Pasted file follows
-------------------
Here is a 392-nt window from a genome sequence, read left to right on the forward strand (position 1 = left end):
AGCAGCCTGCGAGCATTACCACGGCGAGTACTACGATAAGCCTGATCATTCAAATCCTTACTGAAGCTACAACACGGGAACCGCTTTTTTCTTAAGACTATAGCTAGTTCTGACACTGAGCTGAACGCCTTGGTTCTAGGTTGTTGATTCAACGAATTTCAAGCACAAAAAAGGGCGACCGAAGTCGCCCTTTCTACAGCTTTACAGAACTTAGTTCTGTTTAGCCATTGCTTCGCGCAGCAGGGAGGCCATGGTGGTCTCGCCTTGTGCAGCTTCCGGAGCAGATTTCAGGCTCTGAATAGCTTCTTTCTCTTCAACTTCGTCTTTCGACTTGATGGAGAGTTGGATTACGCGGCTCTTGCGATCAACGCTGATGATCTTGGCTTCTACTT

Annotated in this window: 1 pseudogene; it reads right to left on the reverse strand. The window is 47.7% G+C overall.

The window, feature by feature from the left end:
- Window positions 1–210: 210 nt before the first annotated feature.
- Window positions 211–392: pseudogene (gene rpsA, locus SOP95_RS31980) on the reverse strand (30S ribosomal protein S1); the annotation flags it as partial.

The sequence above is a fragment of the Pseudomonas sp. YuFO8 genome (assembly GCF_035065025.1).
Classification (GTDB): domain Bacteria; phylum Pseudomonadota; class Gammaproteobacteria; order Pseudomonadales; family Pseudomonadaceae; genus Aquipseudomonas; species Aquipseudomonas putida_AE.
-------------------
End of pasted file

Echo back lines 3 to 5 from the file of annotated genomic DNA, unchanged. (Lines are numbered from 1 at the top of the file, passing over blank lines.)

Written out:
Annotated in this window: 1 pseudogene; it reads right to left on the reverse strand. The window is 47.7% G+C overall.

The window, feature by feature from the left end:
- Window positions 1–210: 210 nt before the first annotated feature.